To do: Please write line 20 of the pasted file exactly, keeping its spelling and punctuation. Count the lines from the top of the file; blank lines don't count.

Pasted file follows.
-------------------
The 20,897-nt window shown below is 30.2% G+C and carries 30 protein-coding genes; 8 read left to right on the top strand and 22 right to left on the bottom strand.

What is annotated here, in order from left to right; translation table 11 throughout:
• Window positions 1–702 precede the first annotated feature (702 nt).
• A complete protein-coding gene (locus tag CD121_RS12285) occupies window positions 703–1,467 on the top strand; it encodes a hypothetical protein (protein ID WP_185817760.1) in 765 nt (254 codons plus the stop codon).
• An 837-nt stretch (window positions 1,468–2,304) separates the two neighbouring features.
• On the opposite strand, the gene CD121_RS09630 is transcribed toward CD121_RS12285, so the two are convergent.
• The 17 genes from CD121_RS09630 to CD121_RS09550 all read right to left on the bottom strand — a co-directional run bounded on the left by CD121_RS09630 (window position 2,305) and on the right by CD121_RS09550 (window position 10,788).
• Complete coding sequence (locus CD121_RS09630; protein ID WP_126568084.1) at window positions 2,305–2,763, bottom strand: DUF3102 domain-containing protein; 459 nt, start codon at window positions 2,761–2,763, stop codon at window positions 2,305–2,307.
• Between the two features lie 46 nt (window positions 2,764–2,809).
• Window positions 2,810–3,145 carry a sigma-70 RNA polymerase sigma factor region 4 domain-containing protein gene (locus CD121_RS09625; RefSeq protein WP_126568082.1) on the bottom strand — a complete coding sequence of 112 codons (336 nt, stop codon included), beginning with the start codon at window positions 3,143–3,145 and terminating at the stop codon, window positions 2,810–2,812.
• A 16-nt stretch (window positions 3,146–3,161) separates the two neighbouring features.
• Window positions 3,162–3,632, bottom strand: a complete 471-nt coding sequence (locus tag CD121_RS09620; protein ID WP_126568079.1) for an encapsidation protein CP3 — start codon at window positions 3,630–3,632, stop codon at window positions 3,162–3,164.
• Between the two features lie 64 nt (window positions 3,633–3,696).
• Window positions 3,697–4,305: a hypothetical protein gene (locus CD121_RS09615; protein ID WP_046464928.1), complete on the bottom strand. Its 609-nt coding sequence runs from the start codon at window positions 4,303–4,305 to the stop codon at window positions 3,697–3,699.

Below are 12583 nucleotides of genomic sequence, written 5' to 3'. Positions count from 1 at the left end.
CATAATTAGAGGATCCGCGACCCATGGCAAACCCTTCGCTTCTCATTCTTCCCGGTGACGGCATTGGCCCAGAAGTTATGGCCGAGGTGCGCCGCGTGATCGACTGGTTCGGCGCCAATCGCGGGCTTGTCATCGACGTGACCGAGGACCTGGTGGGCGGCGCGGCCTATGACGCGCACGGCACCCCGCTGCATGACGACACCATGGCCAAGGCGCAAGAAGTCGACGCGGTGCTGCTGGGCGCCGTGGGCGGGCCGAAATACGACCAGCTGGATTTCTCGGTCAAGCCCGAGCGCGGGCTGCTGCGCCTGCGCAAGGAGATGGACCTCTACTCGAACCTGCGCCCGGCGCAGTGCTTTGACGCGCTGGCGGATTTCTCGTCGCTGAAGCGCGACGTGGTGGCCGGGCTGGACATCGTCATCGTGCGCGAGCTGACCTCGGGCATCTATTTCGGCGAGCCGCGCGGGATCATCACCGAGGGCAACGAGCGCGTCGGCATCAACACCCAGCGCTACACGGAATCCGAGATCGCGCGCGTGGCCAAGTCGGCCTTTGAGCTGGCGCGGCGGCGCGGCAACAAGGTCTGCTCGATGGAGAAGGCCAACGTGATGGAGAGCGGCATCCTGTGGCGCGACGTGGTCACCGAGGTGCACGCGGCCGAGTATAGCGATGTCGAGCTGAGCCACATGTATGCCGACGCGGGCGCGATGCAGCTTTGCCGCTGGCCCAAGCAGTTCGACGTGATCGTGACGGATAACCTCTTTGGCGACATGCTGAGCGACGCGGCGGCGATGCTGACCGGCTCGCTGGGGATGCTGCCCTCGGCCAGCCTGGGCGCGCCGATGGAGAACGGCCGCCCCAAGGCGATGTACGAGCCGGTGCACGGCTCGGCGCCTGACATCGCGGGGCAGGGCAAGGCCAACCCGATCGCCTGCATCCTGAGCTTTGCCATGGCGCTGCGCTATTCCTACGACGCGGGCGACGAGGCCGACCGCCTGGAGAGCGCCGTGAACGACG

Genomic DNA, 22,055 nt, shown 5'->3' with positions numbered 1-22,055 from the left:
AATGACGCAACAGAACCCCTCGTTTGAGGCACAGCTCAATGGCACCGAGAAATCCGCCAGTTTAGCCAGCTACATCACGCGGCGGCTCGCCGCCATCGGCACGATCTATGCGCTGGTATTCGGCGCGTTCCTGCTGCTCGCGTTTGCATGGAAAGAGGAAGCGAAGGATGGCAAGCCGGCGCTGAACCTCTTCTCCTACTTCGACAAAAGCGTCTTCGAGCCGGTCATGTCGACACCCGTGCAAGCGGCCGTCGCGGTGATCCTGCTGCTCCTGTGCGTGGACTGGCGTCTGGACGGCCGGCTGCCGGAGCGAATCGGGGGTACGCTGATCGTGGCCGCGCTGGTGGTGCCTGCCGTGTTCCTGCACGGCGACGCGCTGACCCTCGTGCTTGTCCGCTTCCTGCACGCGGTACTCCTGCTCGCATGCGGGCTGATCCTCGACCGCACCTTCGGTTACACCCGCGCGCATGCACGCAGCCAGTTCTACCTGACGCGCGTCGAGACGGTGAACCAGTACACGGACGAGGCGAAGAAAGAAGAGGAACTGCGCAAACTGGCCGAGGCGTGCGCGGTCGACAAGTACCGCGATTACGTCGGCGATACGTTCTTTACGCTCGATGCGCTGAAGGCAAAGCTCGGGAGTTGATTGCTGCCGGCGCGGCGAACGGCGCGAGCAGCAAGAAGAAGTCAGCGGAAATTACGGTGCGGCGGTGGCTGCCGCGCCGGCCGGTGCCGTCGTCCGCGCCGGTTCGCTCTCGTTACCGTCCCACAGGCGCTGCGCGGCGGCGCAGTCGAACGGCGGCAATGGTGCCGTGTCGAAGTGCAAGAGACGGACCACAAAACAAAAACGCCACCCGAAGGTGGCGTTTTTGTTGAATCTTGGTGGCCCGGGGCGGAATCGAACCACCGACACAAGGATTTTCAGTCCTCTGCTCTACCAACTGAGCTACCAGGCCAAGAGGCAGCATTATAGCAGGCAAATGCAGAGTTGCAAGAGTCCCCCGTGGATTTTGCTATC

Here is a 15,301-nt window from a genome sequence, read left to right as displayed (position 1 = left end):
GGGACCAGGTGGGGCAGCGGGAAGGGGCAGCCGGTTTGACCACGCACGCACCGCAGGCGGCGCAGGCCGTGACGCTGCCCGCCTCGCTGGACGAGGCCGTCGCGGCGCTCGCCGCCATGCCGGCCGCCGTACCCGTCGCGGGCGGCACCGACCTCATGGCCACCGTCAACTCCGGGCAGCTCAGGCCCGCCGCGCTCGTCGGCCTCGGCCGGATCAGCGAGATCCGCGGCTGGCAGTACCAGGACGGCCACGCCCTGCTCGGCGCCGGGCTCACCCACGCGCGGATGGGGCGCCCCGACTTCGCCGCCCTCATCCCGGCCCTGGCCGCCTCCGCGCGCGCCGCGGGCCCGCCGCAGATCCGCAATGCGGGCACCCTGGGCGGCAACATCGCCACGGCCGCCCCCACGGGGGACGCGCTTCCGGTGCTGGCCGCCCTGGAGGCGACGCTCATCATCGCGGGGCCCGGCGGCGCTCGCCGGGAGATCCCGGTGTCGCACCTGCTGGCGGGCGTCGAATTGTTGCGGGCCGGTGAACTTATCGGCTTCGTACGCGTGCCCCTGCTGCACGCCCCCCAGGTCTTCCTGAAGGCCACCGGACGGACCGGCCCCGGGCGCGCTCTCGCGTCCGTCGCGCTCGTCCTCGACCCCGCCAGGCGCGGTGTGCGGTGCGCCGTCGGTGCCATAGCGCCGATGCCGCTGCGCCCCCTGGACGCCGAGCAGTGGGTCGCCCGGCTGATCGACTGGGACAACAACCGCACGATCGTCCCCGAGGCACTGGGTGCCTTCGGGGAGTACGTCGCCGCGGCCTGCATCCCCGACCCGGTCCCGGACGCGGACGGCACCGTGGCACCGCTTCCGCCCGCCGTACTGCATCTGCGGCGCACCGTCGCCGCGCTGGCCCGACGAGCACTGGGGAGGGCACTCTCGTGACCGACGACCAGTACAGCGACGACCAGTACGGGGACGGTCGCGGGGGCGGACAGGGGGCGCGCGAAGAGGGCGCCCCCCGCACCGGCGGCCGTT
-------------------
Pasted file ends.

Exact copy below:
GGGACCAGGTGGGGCAGCGGGAAGGGGCAGCCGGTTTGACCACGCACGCACCGCAGGCGGCGCAGGCCGTGACGCTGCCCGCCTCGCTGGACGAGGCCGTCGCGGCGCTCGCCGCCATGCCGGCCGCCGTACCCGTCGCGGGCGGCACCGACCTCATGGCCACCGTCAACTCCGGGCAGCTCAGGCCCGCCGCGCTCGTCGGCCTCGGCCGGATCAGCGAGATCCGCGGCTGGCAGTACCAGGACGGCCACGCCCTGCTCGGCGCCGGGCTCACCCACGCGCGGATGGGGCGCCCCGACTTCGCCGCCCTCATCCCGGCCCTGGCCGCCTCCGCGCGCGCCGCGGGCCCGCCGCAGATCCGCAATGCGGGCACCCTGGGCGGCAACATCGCCACGGCCGCCCCCACGGGGGACGCGCTTCCGGTGCTGGCCGCCCTGGAGGCGACGCTCATCATCGCGGGGCCCGGCGGCGCTCGCCGGGAGATCCCGGTGTCGCACCTGCTGGCGGGCGTCGAATTGTTGCGGGCCGGTGAACTTATCGGCTTCGTACGCGTGCCCCTGCTGCACGCCCCCCAGGTCTTCCTGAAGGCCACCGGACGGACCGGCCCCGGGCGCGCTCTCGCGTCCGTCGCGCTCGTCCTCGACCCCGCCAGGCGCGGTGTGCGGTGCGCCGTCGGTGCCATAGCGCCGATGCCGCTGCGCCCCCTGGACGCCGAGCAGTGGGTCGCCCGGCTGATCGACTGGGACAACAACCGCACGATCGTCCCCGAGGCACTGGGTGCCTTCGGGGAGTACGTCGCCGCGGCCTGCATCCCCGACCCGGTCCCGGACGCGGACGGCACCGTGGCACCGCTTCCGCCCGCCGTACTGCATCTGCGGCGCACCGTCGCCGCGCTGGCCCGACGAGCACTGGGGAGGGCACTCTCGTGACCGACGACCAGTACAGCGACGACCAGTACGGGGACGGTCGCGGGGGCGGACAGGGGGCGCGCGAAGAGGGCGCCCCCCGCACCGGCGGCCGTT